You may have heard that potatoes don’t freeze well. That’s often true, but it definitely depends on the recipe.
These mashed potatoes with sour cream actually reheat quite well after being frozen. The usual textural issues aren’t a dealbreaker here because the potatoes are already entirely smashed up and smoothly mixed with other ingredients.
Personally, I don’t make extra to freeze on purpose (like I would with other things). I think they’re just fine, and I’d serve them to my family no problem, especially if serving with something like Aunt Beulah’s Chicken which is served with its delicious sweet n’ smoky BBQ gravy/sauce.
But, honestly, I’d probably make a fresh batch for something like a family gathering, plus it’s a really quick and easy recipe, so not a big deal.
Can These Sour Cream Mashed Potatoes be Made Ahead of Time?
Absolutely! If you’re planning a big dinner and want to do some cooking in the day or two ahead, this recipe works great for that. Put the finished product in a covered casserole dish and keep in the fridge for up to 24-48 hours, then re-heat in the oven when needed.
I recommend a glass or ceramic casserole dish with a lid, heating at 300F for 45 minutes (or until heated through).
What are the Best Kind of Potatoes to Use for Mashed Potatoes?
If you ask the internet, you’ll get all sorts of opinions. In our family, we buy potatoes of the “whichever is on sale” variety. We enjoy Yukon gold potatoes, but white potatoes like Russets work well too. I don’t usually buy red potatoes, but I’m pretty sure they’d work too.
The flavor-bursting ingredients in this recipe will mean that you likely won’t care what potato variety is used, but if you have a fave then you do you, friend.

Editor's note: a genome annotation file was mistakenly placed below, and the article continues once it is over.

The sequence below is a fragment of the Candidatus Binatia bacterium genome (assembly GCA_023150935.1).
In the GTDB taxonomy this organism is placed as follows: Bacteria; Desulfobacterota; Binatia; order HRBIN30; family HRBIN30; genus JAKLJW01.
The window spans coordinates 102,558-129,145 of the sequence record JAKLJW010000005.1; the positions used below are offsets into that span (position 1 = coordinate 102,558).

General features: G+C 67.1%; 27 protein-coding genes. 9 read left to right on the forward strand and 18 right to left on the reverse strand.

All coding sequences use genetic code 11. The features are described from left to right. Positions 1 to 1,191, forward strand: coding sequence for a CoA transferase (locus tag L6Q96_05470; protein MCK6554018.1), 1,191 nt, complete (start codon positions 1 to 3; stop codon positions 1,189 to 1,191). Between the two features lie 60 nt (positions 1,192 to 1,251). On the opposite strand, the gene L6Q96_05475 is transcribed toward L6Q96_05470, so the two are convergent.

Side note: in the summer/fall, when “new potatoes” are available, we sometimes make this recipe without peeling them, which adds that “rustic charm”, and works too.
Recommended Kitchen Tools for This Recipe
Allow me to slightly excessive here and say: to make this recipe right you need both a hand masher AND a hand mixer. Sorry, but I take my sour cream mashed potatoes very seriously.
This is the style of hand masher I’ve owned for years and it works great for a rough mashing.
An electric hand mixer is useful for a million different things, such as taking this recipe to next-level creaminess.
This is the most common type of casserole dish used to serve mashed potatoes, but I definitely encourage to use whatever shape or size you have for the amount of potatoes you’re making. The important thing is just an oven-safe vessel to heat and serve them in.
Want to See How it’s Made?
What’s the Ultimate Best Thing to Serve with Mashed Potatoes?
Regardless of what you serve them with, be prepared for adoring fans!
Sour Cream Mashed Potatoes
- 15 medium potatoes
- 1/2 cup sour cream
- 1/2 cup cream cheese
- 1/2 cup butter
- 1 tsp onion powder
- 1 tsp garlic powder
- 1/2 tsp salt
- Peel all potatoes (unless intentionally leaving "new potato" skins in the recipe) and chop in half.
- Cover potatoes with water in a pot on the stovetop, and boil until very fork-tender (15-20 minutes), then drain. (Note: undercooking will result in lumps in your finished dish.)
- Using a hand masher, roughly mash the potatoes .
- Add remaining ingredients to mashed potatoes.
- With an electric hand mixer, mix thoroughly until potatoes are smooth and creamy.
- Spoon mashed potatoes into a glass or ceramic serving dish. They may be served at this point, or else stored covered in the fridge for 24-48 hours, then reheated and served.
- If making this recipe 1-2 days in advance, be sure to store in the fridge tightly covered (I recommend both plastic wrap + the glass lid). To serve, remove plastic wrap (keep glass lid on) and heat at 300F for 45min, or until thoroughly heated.
- To enhance presentation, I recommended serving with a small pat of butter on top of the warm potatoes, with a sprinkle of dried parsley flakes.
- Substitutions are not recommended for this recipe as each ingredient is distinctive in the overall flavour profile.
- Freezer-safe with good results if you have too many leftovers.